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A story of midlife transition lands Angie Cruz on Aspen Words Literary Prize shortlist

Angie Cruz author headshot black and white
Courtesy of Aspen Words
“How Not to Drown in a Glass of Water” author Angie Cruz is one of five finalists for this year’s Aspen Words Literary Prize, which honors works of fiction with a social impact. Aspen Words will announce the winner on April 19.

Author Angie Cruz was nearly ready to quit her writing career when an idea struck for a character named Cara Romero, an immigrant woman going through an unexpected midlife transition.

Romero’s story of secrets, regrets and relationships became the novel “How Not To Drown in In a Glass of Water,” published last year as several conversations-turned-confessionals with a job counselor.

Now, the book has landed Cruz on the shortlist for the Aspen Words Literary Prize, a $35,000 award for fiction with a social impact.

Aspen Words, a local literary hub with programs tied to the Aspen Institute, will announce the winner at an award ceremony in New York City on April 19. The Pitkin County Library will livestream the ceremony at a watch party that night from 4 to 6 p.m.

Cruz spoke with Aspen Public Radio about his book and the prize earlier this month; interviews with all five Aspen Words Literary Prize finalists will be broadcast and shared online in the days leading up to Wednesday’s ceremony.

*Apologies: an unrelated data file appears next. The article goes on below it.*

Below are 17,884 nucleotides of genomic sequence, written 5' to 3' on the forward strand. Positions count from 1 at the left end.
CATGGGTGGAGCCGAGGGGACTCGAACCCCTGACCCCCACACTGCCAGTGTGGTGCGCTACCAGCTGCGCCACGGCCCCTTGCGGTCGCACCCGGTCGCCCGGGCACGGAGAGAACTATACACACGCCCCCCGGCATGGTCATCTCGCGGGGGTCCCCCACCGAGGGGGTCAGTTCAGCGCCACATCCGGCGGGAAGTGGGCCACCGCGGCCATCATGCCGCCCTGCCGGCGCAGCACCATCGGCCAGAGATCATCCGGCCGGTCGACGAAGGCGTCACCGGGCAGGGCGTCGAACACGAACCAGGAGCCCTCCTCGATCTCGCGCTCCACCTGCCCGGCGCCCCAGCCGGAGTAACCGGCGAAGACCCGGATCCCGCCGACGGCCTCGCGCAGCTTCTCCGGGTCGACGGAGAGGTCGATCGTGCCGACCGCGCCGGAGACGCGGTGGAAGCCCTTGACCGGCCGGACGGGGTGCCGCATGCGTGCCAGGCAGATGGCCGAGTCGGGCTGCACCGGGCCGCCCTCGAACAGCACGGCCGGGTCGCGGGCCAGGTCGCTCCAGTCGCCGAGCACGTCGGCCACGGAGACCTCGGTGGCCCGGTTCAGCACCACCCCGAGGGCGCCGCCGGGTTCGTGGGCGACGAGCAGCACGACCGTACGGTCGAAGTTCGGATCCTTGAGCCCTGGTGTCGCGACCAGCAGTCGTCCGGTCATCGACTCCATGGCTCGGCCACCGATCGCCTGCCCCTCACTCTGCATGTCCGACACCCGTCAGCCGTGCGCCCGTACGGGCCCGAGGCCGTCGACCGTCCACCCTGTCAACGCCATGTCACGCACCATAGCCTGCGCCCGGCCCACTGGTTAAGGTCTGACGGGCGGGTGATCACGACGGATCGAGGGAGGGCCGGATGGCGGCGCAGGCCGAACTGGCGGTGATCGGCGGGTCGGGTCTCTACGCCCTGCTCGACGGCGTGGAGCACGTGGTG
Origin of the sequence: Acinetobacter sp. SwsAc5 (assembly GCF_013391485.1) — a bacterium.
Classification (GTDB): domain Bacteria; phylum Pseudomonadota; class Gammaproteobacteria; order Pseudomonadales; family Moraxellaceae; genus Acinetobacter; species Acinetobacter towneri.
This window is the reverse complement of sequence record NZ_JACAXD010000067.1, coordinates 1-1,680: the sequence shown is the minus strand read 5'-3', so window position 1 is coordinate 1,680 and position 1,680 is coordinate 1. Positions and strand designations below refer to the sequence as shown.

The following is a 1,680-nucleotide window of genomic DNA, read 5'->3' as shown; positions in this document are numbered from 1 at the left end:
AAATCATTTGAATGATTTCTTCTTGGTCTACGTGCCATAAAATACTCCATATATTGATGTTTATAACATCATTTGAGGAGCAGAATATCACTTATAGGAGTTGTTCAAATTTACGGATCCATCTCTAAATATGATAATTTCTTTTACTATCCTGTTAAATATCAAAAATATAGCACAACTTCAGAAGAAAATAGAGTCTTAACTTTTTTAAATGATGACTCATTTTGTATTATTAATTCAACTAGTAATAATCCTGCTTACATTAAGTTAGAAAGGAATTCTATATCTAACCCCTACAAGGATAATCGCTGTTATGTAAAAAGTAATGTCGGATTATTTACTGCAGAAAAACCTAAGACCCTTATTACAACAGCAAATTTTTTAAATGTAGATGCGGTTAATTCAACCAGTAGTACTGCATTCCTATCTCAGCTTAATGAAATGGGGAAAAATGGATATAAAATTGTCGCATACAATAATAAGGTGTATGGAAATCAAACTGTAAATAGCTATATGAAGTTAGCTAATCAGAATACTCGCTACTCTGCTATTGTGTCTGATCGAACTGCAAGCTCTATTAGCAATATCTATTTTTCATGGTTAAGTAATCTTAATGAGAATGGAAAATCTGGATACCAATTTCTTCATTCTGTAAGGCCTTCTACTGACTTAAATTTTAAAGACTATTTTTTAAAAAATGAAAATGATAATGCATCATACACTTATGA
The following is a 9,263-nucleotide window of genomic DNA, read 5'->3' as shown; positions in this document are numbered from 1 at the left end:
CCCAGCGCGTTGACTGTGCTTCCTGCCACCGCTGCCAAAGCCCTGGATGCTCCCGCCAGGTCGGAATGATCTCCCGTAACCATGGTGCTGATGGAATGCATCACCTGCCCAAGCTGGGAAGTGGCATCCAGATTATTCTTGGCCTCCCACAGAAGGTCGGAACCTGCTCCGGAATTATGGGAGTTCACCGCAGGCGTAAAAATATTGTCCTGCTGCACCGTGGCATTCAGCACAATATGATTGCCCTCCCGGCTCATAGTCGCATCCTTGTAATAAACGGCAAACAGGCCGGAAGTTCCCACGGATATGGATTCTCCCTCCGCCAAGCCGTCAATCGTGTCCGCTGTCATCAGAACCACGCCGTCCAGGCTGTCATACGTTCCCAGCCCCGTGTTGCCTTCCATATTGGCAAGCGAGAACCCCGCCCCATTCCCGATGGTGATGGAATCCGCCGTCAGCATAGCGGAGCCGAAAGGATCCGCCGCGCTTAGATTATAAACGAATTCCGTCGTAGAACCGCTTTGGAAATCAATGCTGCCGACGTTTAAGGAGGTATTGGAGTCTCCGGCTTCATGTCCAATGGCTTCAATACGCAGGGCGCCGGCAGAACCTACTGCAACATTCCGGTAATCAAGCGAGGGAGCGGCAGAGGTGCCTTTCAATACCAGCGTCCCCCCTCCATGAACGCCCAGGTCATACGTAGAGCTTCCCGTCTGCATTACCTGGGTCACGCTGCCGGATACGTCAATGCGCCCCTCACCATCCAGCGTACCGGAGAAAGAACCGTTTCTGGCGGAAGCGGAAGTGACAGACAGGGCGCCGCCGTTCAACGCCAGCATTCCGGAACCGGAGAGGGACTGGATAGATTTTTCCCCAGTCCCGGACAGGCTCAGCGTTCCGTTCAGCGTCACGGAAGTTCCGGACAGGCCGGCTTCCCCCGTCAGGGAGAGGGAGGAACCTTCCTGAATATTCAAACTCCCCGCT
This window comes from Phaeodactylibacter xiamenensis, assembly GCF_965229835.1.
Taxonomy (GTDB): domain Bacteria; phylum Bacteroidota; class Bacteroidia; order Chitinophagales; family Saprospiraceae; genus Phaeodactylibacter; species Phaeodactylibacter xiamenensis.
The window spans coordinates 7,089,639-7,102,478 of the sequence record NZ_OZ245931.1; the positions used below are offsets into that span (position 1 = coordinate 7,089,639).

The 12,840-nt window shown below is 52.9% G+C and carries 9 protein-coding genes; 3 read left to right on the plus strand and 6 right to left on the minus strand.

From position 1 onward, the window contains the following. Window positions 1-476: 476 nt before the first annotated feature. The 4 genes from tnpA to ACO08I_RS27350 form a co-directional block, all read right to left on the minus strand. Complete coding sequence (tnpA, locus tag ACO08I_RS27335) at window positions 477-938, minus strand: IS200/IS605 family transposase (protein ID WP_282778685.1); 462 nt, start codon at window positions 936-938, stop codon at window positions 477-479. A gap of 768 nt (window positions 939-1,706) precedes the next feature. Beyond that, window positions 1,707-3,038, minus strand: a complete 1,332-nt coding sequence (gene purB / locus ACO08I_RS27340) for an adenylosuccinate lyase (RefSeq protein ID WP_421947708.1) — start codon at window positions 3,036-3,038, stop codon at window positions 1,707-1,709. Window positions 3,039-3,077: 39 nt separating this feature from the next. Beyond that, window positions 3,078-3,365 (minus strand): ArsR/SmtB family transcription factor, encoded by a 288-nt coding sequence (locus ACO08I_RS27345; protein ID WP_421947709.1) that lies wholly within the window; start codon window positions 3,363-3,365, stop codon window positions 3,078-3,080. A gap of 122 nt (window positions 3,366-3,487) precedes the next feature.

Kaya Williams: When you found out you were even on the [Aspen Words Literary Prize] longlist and then on the shortlist, how did you feel? Were you surprised, excited, a little bit of everything?

Angie Cruz: Oh, I was so surprised. You know, I feel like this book I wrote out of despair. It kind of saved my life. To see this precious little book that has been a godsend to me personally on a shortlist, it's just almost unbelievable.

Williams: You just mentioned that this book seems like a ‘godsend’ to you. Can you elaborate on that a little bit? What is the significance of this work to you personally?

Cruz: Well, you know, in 2017, when I started it, I had been trying to sell my last book, ‘Dominicana,’ for over four years, and I was just receiving numerous rejections. I had to make a decision, as a single mother, to think about my financial security and my life, and I didn't really imagine ever getting published again.

As I was thinking about getting a new career, I was waiting for the train, and I saw this woman who was a little older than me studying some handbook. And I thought, ‘Wow. What could it be like to start over at a moment of your life where you think that you're almost close to retirement?’

And I thought about all the women in my family during the Great Recession who had lost their jobs. In some ways that gave me courage to imagine a different life outside of being a writer. But of course, we make a plan, and God laughs.